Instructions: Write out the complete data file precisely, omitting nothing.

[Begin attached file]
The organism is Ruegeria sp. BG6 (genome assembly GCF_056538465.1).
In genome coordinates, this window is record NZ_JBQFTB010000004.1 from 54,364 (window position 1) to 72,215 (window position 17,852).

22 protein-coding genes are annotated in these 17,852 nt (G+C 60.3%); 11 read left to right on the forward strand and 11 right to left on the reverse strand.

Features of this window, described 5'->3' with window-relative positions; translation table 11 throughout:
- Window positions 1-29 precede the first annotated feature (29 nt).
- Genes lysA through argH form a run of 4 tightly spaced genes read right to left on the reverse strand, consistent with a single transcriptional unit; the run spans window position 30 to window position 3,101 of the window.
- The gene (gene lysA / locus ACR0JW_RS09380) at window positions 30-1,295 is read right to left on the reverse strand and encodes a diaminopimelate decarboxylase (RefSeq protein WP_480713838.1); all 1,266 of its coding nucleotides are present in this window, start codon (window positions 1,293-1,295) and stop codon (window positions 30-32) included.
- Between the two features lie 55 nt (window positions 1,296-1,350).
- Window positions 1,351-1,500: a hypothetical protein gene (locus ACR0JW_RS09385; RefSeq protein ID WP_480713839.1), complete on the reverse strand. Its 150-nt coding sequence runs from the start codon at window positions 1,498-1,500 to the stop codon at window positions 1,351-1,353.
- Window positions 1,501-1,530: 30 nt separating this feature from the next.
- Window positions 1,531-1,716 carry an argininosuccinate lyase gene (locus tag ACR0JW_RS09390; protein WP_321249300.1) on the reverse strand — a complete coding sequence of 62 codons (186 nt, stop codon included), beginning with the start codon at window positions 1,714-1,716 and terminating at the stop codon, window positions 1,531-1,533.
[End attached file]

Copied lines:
The organism is Ruegeria sp. BG6 (genome assembly GCF_056538465.1).
In genome coordinates, this window is record NZ_JBQFTB010000004.1 from 54,364 (window position 1) to 72,215 (window position 17,852).

22 protein-coding genes are annotated in these 17,852 nt (G+C 60.3%); 11 read left to right on the forward strand and 11 right to left on the reverse strand.

Features of this window, described 5'->3' with window-relative positions; translation table 11 throughout:
- Window positions 1-29 precede the first annotated feature (29 nt).
- Genes lysA through argH form a run of 4 tightly spaced genes read right to left on the reverse strand, consistent with a single transcriptional unit; the run spans window position 30 to window position 3,101 of the window.
- The gene (gene lysA / locus ACR0JW_RS09380) at window positions 30-1,295 is read right to left on the reverse strand and encodes a diaminopimelate decarboxylase (RefSeq protein WP_480713838.1); all 1,266 of its coding nucleotides are present in this window, start codon (window positions 1,293-1,295) and stop codon (window positions 30-32) included.
- Between the two features lie 55 nt (window positions 1,296-1,350).
- Window positions 1,351-1,500: a hypothetical protein gene (locus ACR0JW_RS09385; RefSeq protein ID WP_480713839.1), complete on the reverse strand. Its 150-nt coding sequence runs from the start codon at window positions 1,498-1,500 to the stop codon at window positions 1,351-1,353.
- Window positions 1,501-1,530: 30 nt separating this feature from the next.
- Window positions 1,531-1,716 carry an argininosuccinate lyase gene (locus tag ACR0JW_RS09390; protein WP_321249300.1) on the reverse strand — a complete coding sequence of 62 codons (186 nt, stop codon included), beginning with the start codon at window positions 1,714-1,716 and terminating at the stop codon, window positions 1,531-1,533.